Do We Need Intimate Feminine Hygiene Products?
Intimate products have been advertised as many things over the years, enhancers, fixers and well-wishers of one of the most important and sensitive areas, the vagina. But the question we need to ask is, what are the beneficial uses of intimate products and how do they naturally help our body.
There have been several wellness products in the past, targeting natural physical features like skin colour, tanning and natural pigments. This comes from the mass media’s portrayal of what a woman’s body should look like. From social apps like Instagram to the largest cinema screens, there is colorism, a “perfect” body type and several other stereotypes attached to a woman’s image. Thinner and fairer bodies are rampant in social media and cinema alike, going back to the Eurocentric standards of beauty. This has been supported by a long continuing stereotype in India of “dark” skin being synonymous with ugly or unattractive.
“Perfect” Standards of Beauty
Intimate Products & Eurocentric Beauty Standards
With India having hardly any insight into sex education, and a lack of sex-ed programs and taboos existing in Indian communities, the knowledge of how maturing bodies should look has been very limited and biased. With an influx of OTT platforms and easier access to international media, women going through adolescence face insecurities, comparing their bodies with Eurocentric standards of “perceived” beauty.
In an article by the Vox in 2020, Seema Hari, an engineer, model and anti-colorism activist spoke about how she used to be ridiculed and bullied for having darker skin. A story, a lot of children sadly share. She shares “People used to call me Kali Kaluti (a derogatory slur for being dark-skinned) or “bhangi” which meant a member of the lowest untouchable caste.” From being put under the spotlight by her relatives to being made fun of by other people, she almost came to a point of being depressed and suicidal. “I always thought I was defective or something, everyone wanted to fix me for having dark skin”.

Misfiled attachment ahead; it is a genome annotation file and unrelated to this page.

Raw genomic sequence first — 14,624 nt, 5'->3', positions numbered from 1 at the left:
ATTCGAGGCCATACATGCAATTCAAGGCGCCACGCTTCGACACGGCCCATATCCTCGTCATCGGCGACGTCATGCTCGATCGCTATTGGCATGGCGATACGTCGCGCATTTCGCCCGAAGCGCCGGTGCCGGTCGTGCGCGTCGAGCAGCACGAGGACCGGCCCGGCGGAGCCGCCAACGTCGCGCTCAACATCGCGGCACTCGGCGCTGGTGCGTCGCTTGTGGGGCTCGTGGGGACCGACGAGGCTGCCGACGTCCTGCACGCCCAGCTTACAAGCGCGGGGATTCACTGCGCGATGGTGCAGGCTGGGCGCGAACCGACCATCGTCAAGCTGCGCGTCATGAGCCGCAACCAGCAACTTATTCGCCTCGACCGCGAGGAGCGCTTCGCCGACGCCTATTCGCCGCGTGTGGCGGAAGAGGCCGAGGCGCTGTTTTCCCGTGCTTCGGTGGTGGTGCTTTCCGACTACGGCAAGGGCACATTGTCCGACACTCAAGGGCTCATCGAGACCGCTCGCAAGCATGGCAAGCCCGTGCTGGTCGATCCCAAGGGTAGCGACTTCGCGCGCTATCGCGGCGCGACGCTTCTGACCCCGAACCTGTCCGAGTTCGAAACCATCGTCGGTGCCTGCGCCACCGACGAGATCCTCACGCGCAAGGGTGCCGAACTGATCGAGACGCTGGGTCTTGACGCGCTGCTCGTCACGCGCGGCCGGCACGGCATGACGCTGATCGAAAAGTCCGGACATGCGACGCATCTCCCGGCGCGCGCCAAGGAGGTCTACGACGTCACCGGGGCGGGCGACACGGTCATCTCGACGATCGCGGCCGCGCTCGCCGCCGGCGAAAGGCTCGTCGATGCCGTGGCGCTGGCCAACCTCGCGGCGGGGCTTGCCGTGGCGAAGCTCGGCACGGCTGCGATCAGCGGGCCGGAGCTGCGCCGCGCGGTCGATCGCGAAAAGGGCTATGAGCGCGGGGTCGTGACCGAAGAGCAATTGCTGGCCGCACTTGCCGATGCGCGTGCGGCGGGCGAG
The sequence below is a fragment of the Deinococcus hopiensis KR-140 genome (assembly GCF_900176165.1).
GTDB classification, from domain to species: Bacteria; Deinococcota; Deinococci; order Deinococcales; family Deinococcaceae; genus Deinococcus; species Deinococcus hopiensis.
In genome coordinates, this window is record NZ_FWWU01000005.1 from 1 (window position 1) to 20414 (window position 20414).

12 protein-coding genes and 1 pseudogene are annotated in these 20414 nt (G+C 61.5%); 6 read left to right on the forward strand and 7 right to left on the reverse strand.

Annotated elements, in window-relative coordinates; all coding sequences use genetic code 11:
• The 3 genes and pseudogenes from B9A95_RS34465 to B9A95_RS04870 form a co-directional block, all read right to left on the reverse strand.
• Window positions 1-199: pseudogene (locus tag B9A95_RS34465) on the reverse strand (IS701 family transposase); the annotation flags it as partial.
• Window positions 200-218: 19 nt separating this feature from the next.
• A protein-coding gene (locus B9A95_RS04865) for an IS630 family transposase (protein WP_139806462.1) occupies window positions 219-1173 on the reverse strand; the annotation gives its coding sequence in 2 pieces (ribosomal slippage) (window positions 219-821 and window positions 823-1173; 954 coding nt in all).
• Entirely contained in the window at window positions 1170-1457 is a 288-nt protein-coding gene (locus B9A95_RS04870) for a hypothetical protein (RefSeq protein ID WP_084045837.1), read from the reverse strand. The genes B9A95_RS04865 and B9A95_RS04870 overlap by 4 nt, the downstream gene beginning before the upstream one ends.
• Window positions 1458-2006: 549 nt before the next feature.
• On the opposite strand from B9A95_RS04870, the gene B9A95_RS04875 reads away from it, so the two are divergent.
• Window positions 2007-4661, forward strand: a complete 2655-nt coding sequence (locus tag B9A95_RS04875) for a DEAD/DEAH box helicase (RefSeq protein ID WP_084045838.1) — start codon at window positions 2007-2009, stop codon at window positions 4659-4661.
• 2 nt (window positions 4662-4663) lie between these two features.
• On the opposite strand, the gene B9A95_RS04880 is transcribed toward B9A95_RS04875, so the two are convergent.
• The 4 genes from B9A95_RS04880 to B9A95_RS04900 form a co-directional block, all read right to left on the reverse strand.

This is the kind of world adolescents and now, even younger children face when they don’t look “conventional”, warping their self-esteem and confidence from a timid age. This is the gap that intimate products have grabbed as an advertising and profit opportunity. This negative mindset associated with darker skin has seeped into the intimate product market as well, with vaginal and nipple lightening creams and washes having found traction.
But do we need these products that create false self-image and heighten insecurities?
Intimate Products & Why We Think We Need Them
There are a variety of intimate products like washes, wipes, shaving gels and lubricants in the market promising hygiene, cleansing and purity, disregarding the chemicals that make up a significant portion of its materials.
Experts and gynecologists have called the vagina a “self-cleaning oven”. This refers to the fact that the vagina naturally produces discharge that cleans dead cells and bacteria, therefore cleaning itself without the need for washes or soaps. The discharge is a sign of a healthy vagina. Keeping in mind that inner and outer vaginal health are two different aspects altogether. According to an article by Maria Cohut PhD (2019) in Medical News Today, to maintain vulvar and vaginal health, two aspects need to remain balanced-: